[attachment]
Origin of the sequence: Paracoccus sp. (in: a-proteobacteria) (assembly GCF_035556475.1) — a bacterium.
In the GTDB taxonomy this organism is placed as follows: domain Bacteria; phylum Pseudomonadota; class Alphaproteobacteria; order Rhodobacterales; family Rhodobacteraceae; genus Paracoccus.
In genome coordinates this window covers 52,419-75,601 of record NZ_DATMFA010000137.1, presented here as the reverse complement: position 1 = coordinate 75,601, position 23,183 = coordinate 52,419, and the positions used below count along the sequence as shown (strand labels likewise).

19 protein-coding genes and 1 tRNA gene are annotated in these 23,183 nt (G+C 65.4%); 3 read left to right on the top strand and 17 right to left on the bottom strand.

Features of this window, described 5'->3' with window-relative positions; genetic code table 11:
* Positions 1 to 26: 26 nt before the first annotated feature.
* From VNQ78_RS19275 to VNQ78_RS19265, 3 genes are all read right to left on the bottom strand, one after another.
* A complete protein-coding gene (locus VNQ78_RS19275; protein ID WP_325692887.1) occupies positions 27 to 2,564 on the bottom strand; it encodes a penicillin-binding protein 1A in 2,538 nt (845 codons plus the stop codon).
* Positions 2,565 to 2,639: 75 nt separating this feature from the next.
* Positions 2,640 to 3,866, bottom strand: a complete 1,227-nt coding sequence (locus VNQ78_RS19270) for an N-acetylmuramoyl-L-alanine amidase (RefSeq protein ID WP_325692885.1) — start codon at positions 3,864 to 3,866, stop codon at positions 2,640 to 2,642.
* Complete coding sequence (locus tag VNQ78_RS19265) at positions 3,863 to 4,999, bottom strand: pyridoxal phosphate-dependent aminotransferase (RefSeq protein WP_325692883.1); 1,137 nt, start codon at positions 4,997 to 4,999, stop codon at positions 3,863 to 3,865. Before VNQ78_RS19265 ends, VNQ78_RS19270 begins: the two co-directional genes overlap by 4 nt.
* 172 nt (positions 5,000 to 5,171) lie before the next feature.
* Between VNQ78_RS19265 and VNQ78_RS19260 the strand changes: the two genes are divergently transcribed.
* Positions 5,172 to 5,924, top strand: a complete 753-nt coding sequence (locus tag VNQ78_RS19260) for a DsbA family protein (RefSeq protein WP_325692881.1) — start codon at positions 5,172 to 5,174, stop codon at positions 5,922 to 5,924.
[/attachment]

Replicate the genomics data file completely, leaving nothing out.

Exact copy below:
Origin of the sequence: Paracoccus sp. (in: a-proteobacteria) (assembly GCF_035556475.1) — a bacterium.
In the GTDB taxonomy this organism is placed as follows: domain Bacteria; phylum Pseudomonadota; class Alphaproteobacteria; order Rhodobacterales; family Rhodobacteraceae; genus Paracoccus.
In genome coordinates this window covers 52,419-75,601 of record NZ_DATMFA010000137.1, presented here as the reverse complement: position 1 = coordinate 75,601, position 23,183 = coordinate 52,419, and the positions used below count along the sequence as shown (strand labels likewise).

19 protein-coding genes and 1 tRNA gene are annotated in these 23,183 nt (G+C 65.4%); 3 read left to right on the top strand and 17 right to left on the bottom strand.

Features of this window, described 5'->3' with window-relative positions; genetic code table 11:
* Positions 1 to 26: 26 nt before the first annotated feature.
* From VNQ78_RS19275 to VNQ78_RS19265, 3 genes are all read right to left on the bottom strand, one after another.
* A complete protein-coding gene (locus VNQ78_RS19275; protein ID WP_325692887.1) occupies positions 27 to 2,564 on the bottom strand; it encodes a penicillin-binding protein 1A in 2,538 nt (845 codons plus the stop codon).
* Positions 2,565 to 2,639: 75 nt separating this feature from the next.
* Positions 2,640 to 3,866, bottom strand: a complete 1,227-nt coding sequence (locus VNQ78_RS19270) for an N-acetylmuramoyl-L-alanine amidase (RefSeq protein ID WP_325692885.1) — start codon at positions 3,864 to 3,866, stop codon at positions 2,640 to 2,642.
* Complete coding sequence (locus tag VNQ78_RS19265) at positions 3,863 to 4,999, bottom strand: pyridoxal phosphate-dependent aminotransferase (RefSeq protein WP_325692883.1); 1,137 nt, start codon at positions 4,997 to 4,999, stop codon at positions 3,863 to 3,865. Before VNQ78_RS19265 ends, VNQ78_RS19270 begins: the two co-directional genes overlap by 4 nt.
* 172 nt (positions 5,000 to 5,171) lie before the next feature.
* Between VNQ78_RS19265 and VNQ78_RS19260 the strand changes: the two genes are divergently transcribed.
* Positions 5,172 to 5,924, top strand: a complete 753-nt coding sequence (locus tag VNQ78_RS19260) for a DsbA family protein (RefSeq protein WP_325692881.1) — start codon at positions 5,172 to 5,174, stop codon at positions 5,922 to 5,924.